Severe aplastic anemia after COVID-19 mRNA vaccination: Causality or coincidence?

J Autoimmun. 2022 Jan:126:102782. doi: 10.1016/j.jaut.2021.102782. Epub 2021 Dec 14.


The development of various autoimmune diseases has been reported after COVID-19 infections or vaccinations. However, no method for assessing the relationships between vaccines and the development of autoimmune diseases has been established. Aplastic anemia (AA) is an immune-mediated bone marrow failure syndrome. We report a case of severe AA that arose after the administration of a COVID-19 vaccine (the Pfizer-BioNTech mRNA vaccine), which was treated with allogeneic hematopoietic stem cell transplantation (HSCT). In this patient, antibodies against the SARS-CoV-2 spike protein were detected both before and after the HSCT. After the patient's hematopoietic stem cells were replaced through HSCT, his AA improved despite the presence of anti-SARS-CoV-2 antibodies. In this case, antibodies derived from the COVID-19 vaccine may not have been directly involved in the development of AA. This case suggests that the measurement of vaccine antibody titers before and after allogeneic HSCT may provide clues to the pathogenesis of vaccine-related autoimmune diseases. Although causality was not proven in this case, further evaluations are warranted to assess the associations between vaccines and AA.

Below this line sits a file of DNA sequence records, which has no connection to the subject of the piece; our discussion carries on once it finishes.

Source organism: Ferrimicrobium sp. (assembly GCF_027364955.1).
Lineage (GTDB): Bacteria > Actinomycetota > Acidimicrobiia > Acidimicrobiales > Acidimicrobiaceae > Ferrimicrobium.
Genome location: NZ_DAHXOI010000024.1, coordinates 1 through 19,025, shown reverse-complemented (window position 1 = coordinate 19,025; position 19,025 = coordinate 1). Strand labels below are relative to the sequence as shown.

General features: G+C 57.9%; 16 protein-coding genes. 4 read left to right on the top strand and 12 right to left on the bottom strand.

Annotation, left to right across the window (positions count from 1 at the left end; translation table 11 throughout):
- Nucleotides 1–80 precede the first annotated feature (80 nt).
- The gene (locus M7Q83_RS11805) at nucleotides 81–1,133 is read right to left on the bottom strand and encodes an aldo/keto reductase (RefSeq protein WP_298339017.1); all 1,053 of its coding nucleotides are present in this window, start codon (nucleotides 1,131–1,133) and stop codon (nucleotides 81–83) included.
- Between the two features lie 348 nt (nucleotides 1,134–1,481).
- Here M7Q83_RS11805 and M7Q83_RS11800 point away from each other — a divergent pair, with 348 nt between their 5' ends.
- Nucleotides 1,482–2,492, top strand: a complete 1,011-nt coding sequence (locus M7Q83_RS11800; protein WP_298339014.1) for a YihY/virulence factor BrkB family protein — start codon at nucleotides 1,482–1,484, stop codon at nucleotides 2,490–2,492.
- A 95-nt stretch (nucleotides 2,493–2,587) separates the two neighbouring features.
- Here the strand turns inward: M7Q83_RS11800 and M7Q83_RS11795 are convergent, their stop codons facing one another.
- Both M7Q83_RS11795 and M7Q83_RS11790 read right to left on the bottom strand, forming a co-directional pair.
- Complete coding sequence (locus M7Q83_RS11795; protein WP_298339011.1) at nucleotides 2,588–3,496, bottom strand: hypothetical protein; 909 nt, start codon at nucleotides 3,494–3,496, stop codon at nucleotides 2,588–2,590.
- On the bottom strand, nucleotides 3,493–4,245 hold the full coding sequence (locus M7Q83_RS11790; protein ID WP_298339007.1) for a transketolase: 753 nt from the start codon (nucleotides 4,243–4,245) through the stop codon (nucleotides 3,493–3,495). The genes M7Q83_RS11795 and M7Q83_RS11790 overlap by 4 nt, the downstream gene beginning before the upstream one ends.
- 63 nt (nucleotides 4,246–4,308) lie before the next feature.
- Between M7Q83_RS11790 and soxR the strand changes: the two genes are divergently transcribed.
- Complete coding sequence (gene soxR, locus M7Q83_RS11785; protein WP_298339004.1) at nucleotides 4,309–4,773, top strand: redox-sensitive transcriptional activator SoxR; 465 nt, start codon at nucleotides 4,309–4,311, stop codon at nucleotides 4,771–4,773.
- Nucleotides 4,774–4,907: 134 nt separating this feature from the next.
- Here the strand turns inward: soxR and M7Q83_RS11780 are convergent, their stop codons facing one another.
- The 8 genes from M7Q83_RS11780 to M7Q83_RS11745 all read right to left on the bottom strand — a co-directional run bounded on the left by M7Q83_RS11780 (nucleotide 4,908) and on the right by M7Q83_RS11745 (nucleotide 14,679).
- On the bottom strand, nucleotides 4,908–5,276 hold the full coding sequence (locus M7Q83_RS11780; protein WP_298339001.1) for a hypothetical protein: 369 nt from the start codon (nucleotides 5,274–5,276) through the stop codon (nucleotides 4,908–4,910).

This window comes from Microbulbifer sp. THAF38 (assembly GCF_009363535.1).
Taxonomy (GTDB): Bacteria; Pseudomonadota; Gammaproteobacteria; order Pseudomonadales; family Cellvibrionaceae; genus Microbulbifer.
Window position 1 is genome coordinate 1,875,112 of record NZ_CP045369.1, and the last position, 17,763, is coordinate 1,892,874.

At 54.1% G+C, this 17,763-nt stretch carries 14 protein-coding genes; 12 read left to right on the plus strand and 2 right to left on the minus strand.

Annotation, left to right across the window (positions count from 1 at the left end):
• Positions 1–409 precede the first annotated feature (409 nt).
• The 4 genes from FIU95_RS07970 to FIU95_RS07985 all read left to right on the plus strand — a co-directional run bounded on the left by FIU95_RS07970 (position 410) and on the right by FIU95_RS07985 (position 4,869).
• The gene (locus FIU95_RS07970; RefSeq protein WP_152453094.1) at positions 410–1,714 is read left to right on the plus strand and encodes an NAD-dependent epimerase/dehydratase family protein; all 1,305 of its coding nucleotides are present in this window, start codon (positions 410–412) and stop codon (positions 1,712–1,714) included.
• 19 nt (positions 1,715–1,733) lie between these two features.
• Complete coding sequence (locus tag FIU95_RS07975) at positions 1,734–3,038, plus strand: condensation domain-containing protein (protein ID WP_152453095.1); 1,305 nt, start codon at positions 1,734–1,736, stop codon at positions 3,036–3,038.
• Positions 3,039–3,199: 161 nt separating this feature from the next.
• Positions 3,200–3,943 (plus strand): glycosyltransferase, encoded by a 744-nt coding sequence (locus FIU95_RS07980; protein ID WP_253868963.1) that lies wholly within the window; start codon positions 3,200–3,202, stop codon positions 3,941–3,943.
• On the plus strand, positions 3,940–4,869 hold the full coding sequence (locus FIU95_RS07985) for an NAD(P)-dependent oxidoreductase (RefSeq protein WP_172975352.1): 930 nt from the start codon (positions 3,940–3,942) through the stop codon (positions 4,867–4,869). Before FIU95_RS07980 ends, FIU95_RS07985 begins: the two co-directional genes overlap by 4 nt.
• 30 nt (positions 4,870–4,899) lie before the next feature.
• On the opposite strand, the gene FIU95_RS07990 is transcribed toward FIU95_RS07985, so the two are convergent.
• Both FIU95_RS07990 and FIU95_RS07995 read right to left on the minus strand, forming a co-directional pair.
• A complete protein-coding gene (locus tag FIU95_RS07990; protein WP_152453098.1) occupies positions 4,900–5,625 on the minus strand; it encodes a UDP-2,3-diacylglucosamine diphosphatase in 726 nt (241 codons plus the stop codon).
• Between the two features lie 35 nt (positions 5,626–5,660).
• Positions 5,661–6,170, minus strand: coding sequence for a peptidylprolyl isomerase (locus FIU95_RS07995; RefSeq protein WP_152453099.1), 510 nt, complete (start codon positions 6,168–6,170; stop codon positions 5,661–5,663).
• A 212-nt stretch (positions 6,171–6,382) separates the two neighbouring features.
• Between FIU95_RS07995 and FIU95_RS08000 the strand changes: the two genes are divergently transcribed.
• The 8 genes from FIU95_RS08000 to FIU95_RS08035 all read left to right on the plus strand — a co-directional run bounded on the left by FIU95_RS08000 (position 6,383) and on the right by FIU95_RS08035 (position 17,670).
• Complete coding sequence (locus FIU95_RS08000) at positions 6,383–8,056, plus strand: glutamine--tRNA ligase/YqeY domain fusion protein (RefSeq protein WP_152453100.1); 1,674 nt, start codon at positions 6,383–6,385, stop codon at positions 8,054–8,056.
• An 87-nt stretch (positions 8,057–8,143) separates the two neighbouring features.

Keywords: Aplastic anemia; Bone marrow transplantation; COVID-19; SARS-CoV-2; Vaccination.

Publication types

  • Case Reports

MeSH terms

  • Anemia, Aplastic / chemically induced*
  • Antibodies, Viral / blood
  • BNT162 Vaccine / adverse effects*
  • COVID-19 / prevention & control*
  • Hematopoietic Stem Cell Transplantation*
  • Humans
  • Male
  • Middle Aged
  • Spike Glycoprotein, Coronavirus / immunology


  • Antibodies, Viral
  • Spike Glycoprotein, Coronavirus
  • spike protein, SARS-CoV-2
  • BNT162 Vaccine